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Hereditary Hemorrhagic Telangiectasia

Osler-Weber-Rendu SyndromeI have wanted to dive for a long time. I have a condition known as HHT. Will this stop me from diving?

Disease Overview:
First recognized in the 19th century, this autosomal dominant vascular disorder has a variety of clinical manifestations and a range of disease severity. Reported incidence rates range from 1:5000 – 1:8000, with higher rates seen in Curacao and Bonaire. Common manifestations of HHT include: nose bleeds (epistaxis), gastrointestinal bleeding and iron deficiency anemia secondary to bleeding. Vascular abnormalities / arterio-veneous malformations (AVMs), commonly occur in the pulmonary, hepatic and cerebral circulations – all of which demand an appreciation of the risks and benefits of screening, treatment and various activities that may put an individual at elevated risk of harm, should bleeding spontaneously occur. Disease expression increases with age, with over 90 percent of people developing clinical signs of HHT by age 40.

As for evaluative work-up and screening, there are multiple tests that can be performed, but no universally accepted guidelines for particular tests or frequency of evaluations. That said, pulmonary and cerebral screening are of greatest importance and are aimed at reducing the incidence of stroke and brain abscess formation. Appropriate screening schedules and treatment are also case dependent, where those who manifest more severe disease will likely undergo more frequent or involved screening programs in an effort to minimize the potential impact of AVM formations.

Associated Risks:
Uncontrolled bleeding, bleeding in the brain or lungs, stroke, loss of consciousness and seizure. These risks are especially important to consider for anyone who travels outside of areas proximate to emergency medical services. Due to the location of potential bleeding sites, general, thoracic or neurosurgical services may be necessary – specialties that usually require proximity to metropolitan areas.

For those who have recently suffered blood loss, anemia (low levels of red blood cells) may suffer from fatigue and have reduced exercise capacity.

Pulmonary AVMs may enable emboli (blood clots, bacteria, bubbles) to reach the brain. These can cause strokes or enable the development of brain abscesses. While rarely of clinical importance, pulmonary AVMs may prevent blood from getting adequate oxygenation, as alveoli (where gas exchange occurs in the lung) are bypassed. This can lead to reduced blood oxygen levels and prompt elevations in red blood cell production, a condition known as polycythemia. It should be noted that the majority of pulmonary AVM patients have no respiratory symptoms.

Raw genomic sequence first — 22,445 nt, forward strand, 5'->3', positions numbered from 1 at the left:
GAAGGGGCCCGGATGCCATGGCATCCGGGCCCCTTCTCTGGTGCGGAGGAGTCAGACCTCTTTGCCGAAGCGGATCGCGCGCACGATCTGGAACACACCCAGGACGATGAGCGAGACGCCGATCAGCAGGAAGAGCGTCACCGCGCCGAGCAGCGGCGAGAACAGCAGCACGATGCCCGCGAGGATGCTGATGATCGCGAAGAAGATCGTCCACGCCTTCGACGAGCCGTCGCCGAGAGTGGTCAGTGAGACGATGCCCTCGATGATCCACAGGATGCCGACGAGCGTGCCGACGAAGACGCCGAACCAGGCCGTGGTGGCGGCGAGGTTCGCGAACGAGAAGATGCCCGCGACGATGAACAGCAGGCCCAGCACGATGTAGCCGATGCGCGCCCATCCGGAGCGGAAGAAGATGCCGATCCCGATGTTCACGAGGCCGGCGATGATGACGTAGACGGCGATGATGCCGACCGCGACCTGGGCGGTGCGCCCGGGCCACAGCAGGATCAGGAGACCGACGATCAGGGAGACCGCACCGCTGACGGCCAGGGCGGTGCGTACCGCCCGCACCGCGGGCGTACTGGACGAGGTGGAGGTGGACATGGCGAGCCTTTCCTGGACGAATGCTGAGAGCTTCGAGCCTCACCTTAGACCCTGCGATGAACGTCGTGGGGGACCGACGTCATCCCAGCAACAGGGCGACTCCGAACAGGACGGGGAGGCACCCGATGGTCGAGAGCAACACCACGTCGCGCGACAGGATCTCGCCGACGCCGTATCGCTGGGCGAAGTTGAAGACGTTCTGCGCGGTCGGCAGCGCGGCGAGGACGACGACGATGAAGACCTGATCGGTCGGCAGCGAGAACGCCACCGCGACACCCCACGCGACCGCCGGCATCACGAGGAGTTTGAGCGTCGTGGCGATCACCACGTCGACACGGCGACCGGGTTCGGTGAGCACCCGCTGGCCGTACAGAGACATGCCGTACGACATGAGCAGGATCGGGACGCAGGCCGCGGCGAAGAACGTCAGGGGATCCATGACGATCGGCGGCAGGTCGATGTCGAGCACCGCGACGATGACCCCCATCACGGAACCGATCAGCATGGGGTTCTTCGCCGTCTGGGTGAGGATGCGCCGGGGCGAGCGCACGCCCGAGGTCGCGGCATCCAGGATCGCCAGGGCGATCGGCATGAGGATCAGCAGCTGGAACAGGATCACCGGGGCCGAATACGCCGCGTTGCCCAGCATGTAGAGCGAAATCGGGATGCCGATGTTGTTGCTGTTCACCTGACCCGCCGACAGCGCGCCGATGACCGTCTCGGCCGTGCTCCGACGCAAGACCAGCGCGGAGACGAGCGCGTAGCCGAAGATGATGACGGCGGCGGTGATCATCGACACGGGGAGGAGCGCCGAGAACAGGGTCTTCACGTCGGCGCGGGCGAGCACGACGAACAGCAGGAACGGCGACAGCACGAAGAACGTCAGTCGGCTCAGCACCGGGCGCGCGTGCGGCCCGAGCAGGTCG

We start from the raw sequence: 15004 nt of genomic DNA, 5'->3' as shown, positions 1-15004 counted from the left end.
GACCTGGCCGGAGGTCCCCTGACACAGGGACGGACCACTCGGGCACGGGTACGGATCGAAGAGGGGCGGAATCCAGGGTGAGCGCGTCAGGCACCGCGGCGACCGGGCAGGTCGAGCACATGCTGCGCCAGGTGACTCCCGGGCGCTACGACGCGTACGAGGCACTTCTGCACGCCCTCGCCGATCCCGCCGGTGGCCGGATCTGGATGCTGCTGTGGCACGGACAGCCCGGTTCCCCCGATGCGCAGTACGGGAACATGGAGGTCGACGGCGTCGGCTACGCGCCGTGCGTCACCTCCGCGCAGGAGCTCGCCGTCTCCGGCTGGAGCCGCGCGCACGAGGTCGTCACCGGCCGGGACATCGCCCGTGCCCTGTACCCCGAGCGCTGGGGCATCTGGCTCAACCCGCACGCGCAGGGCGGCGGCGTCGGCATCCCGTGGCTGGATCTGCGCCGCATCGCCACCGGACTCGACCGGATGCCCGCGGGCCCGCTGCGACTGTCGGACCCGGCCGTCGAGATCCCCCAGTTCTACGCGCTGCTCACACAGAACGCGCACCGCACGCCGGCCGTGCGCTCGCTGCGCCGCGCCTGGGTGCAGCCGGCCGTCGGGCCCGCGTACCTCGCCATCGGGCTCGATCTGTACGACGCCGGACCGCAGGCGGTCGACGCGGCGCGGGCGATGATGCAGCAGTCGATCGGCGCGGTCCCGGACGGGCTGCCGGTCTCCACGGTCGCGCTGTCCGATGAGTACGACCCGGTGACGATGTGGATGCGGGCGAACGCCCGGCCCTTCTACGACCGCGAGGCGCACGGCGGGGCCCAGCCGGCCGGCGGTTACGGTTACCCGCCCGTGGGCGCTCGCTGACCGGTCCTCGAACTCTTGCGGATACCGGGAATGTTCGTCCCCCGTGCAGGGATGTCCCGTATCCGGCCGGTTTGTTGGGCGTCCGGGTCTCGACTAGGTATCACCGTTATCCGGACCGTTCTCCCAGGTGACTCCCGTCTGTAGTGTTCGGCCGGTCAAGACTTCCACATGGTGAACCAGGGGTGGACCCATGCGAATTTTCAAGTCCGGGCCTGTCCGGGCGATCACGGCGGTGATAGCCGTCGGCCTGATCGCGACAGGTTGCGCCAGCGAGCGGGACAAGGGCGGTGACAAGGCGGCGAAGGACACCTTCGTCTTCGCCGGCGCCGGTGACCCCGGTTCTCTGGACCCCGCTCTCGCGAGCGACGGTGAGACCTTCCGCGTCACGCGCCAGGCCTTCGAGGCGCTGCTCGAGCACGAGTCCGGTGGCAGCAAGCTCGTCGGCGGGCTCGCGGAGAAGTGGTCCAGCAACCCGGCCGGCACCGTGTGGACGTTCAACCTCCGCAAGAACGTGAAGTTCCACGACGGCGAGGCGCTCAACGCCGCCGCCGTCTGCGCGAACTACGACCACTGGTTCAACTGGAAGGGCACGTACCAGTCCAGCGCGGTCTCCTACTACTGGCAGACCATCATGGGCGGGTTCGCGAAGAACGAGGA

Liver involvement is frequently present, though less commonly symptomatic. Signs of liver involvement include: liver enlargement, elevations in blood levels of liver enzymes (indicating liver cell death).

Impact on Divers:
The risk associated with HHT and diving results, not from the act of diving per se, but from the risk of sudden incapacitation while immersed or while traveling to remote locations. The decision to dive or not to dive, comes down to a very personal choice that is optimally arrived at after appropriate work-up and discussion with your physician; and weighed against the desire to dive, personal risk tolerance and the willingness to embark upon regular medical screenings. As this disease evolves with time, a diver must also accept that the day may come when the risk outweighs the benefits. Those with mild disease can likely dive and travel safely, with the knowledge that the probability of severe and sudden complications is low. Others with a known history of acute gastrointestinal, brain or lung bleeds should strongly consider refraining from scuba diving and remote travel; as such environments may limit timely access to medical services.

While AVMs may exist throughout the body with this condition, the primary area of concern for divers is the lungs and brain. The pulmonary vasculature plays a key role in filtering bubbles conveyed from the right ventricle. Any breech in the vascular integrity, whether that is a patent foramen ovale (PFO) or arteriovenous malformation (AVM), can increase the chances of right-to-left shunts. This may enable bubbles to bypass the "pulmonary filter" and enter the arterial circulation and quickly pass to the brain. AVMs in the brain are of particular interest due to the possibility of bleeds, which may result in hemorrhagic strokes, seizures, or altered consciousness.

We hope that this information helps. For further questions please call Divers Alert Network (919) 684-2948 or write to ask a medic: http://www.diversalertnetwork.org/myaccount/mscc/emailmedic.asp


Nicholas Bird MD, MMM


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